3 Questions to Ask Yourself Before Saying ‘Yes’ to a Job Offer

June 10, 2017, 6:00 PM UTC
Ezra Bailey/Getty Images

The Leadership Insiders network is an online community where the most thoughtful and influential people in business contribute answers to timely questions about careers and leadership. Today’s answer to the question, “What advice do you have for college graduates entering the workforce?” is written by Natalie Wadsworth, vice president of people at Sailthru.

As a new college graduate, evaluating potential companies to work for can be overwhelming—but it doesn’t have to be that hard. While many companies may seem similar at first glance, there are major differences between startups, scale-ups, and long-established enterprises. Here are some questions to think about when applying for jobs and considering offers from early- and mid-stage companies.

Do they offer a valuable product?

When evaluating a potential employer, start with evaluating their product. If you can buy and use the product because it’s a consumer product, start there. Do you love the product? Does it solve a major problem in your life or can you imagine that it does in the lives of many others? If you can imagine that lives will be changed or improved by this product, or by the idea of this product if it isn’t available yet, that’s a start.

Investigate what customers say about their product or service by reading reviews. For business-to-business companies, search for a competitive analysis of the industry or by finding and talking to a real customer to determine their point of view on the state of the company—including its strengths, weaknesses, threats, and opportunities. Look for customer reviews on the brand’s site and on other, independent review sites to see what people are saying. Search for it on social media to see how it engages with its customers. Are there evangelists of the product everywhere you look? Could they not imagine their life without that product or service?

Regardless of what kind of company it is, you should come away from your research thinking: This company builds something lots of people really love or is developing something people will really love.

What’s your appetite for risk and change?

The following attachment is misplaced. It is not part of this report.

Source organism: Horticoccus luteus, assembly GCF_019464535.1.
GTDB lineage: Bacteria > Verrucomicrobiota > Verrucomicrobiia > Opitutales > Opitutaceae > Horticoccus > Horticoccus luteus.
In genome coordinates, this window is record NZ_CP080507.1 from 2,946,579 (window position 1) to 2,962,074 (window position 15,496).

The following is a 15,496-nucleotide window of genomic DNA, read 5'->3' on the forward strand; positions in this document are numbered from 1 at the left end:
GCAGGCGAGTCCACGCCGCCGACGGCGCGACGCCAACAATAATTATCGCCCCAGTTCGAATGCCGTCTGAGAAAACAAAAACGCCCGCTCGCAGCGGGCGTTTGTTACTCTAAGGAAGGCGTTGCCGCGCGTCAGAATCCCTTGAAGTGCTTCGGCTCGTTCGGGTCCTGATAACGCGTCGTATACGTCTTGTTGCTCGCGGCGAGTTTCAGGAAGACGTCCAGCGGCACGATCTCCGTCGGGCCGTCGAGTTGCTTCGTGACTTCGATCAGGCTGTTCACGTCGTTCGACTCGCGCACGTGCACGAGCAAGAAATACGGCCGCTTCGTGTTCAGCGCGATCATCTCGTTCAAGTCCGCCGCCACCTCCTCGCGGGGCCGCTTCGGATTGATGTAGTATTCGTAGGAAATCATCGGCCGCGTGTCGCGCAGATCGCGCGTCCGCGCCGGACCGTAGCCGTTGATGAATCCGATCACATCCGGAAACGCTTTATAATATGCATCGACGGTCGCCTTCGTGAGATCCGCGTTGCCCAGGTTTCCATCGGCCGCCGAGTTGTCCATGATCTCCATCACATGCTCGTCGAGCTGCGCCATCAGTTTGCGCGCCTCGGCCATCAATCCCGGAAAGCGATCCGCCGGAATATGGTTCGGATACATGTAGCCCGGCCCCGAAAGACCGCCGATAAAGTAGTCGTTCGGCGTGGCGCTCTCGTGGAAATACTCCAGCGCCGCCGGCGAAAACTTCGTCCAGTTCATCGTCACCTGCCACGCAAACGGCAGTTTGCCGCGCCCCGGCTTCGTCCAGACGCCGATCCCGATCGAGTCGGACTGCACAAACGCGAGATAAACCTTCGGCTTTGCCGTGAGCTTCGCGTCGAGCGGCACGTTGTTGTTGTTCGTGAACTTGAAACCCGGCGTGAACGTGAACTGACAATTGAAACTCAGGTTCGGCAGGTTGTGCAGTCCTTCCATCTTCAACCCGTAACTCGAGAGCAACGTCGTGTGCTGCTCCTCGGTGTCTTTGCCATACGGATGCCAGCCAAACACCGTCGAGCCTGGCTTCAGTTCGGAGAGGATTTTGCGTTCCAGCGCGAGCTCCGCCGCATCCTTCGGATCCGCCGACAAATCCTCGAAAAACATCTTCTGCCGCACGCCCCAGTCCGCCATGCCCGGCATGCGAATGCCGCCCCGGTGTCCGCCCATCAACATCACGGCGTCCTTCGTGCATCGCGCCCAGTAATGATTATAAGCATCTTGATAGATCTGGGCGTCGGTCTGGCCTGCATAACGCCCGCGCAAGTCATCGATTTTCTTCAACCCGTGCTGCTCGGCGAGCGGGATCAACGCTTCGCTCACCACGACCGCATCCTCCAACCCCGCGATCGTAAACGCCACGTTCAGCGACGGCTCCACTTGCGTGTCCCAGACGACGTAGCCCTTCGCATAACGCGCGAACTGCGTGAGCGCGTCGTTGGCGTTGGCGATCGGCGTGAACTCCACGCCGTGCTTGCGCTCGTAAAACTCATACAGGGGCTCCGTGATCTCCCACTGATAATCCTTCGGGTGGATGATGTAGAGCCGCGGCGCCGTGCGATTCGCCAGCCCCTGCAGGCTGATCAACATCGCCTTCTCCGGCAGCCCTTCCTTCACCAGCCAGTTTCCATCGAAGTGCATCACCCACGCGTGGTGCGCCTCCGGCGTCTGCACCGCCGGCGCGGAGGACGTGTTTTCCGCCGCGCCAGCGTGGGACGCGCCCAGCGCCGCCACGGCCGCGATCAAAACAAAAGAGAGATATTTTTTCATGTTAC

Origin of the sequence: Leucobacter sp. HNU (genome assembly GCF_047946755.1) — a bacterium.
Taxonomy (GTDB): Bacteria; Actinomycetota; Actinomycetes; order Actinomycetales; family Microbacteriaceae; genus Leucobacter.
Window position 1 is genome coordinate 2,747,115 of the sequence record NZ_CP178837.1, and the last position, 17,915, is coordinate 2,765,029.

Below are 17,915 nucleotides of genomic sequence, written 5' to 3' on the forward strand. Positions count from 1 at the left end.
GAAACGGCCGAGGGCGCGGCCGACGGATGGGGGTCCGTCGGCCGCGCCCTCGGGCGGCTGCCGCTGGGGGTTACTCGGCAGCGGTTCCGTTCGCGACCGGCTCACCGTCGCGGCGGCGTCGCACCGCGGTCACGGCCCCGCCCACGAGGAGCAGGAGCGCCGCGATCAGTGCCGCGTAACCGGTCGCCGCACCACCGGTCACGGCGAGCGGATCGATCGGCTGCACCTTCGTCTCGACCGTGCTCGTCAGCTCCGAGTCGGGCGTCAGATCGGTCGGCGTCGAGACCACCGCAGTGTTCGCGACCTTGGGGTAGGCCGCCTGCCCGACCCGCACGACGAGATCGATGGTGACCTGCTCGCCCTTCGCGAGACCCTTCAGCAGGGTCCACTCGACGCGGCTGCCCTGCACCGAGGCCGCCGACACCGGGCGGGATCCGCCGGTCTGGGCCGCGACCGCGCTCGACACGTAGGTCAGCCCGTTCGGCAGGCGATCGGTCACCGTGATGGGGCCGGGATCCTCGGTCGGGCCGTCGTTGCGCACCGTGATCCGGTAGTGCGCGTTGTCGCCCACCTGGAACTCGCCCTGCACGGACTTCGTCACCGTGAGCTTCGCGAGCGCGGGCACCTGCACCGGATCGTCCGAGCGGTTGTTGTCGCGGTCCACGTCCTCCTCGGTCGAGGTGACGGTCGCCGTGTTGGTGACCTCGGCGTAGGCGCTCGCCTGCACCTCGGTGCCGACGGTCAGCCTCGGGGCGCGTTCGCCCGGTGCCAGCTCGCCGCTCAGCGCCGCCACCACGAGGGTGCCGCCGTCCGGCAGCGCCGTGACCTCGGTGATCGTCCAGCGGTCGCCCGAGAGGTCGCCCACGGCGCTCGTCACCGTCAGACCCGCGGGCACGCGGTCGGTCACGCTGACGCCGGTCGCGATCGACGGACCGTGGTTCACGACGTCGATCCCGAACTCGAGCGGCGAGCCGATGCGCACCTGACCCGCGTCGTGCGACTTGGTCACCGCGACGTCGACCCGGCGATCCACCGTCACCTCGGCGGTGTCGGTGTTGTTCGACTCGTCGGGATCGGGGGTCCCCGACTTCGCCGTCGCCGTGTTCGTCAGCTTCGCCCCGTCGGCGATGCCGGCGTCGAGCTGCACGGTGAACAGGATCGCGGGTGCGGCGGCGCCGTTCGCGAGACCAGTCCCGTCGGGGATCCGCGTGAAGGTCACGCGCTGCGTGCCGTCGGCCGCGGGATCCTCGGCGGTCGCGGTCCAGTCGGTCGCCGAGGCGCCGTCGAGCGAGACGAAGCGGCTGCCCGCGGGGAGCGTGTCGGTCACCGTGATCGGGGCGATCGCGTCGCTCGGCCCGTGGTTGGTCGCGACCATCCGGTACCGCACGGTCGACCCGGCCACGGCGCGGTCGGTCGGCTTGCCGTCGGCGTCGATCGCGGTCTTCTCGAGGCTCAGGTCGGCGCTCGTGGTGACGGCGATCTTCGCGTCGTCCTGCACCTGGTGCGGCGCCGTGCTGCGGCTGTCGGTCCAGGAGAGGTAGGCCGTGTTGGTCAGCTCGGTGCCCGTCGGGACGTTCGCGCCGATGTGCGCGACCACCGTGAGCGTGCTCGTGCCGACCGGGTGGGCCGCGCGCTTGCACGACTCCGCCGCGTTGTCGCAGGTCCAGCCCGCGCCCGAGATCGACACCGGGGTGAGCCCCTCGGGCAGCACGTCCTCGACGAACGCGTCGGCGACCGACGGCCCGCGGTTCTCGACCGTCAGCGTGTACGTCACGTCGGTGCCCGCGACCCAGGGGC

While working at a startup may seem more exciting than at an older, more established venture, it is critical to remember that startups by nature are inherently risky. According to the U.S. Bureau for Labor Statistics, since 1994, 50% of all new businesses made it to their fifth year and one-third made it to their 10th. No matter how rigorous an evaluation you undertake, you have to recognize two things. First, you’re taking a risk. Second, there is simply a lot of luck involved in a startup going the distance, as venture capitalists and leadership teams cannot control external market conditions.

It is also reasonable to expect that a startup will experience near-constant change to its product, strategy, and team. For some, that uncertainty might be outweighed by the great commercial, professional, and intellectual opportunities it offers. For others, that prospect may feel more terrifying than exciting. Figure out which type of person you are.

Will this position challenge me?

It’s important to be challenged in your first job. You may explore a few different careers before settling on the best fit, so it is crucial that your early positions help you develop good communication, time management, and problem-solving skills. In addition, make sure to seek exposure to senior leadership and volunteer to work in different functions so you can gain skills outside of your core responsibilities. These are great ways to get everything you can out of your first experience in the workforce.

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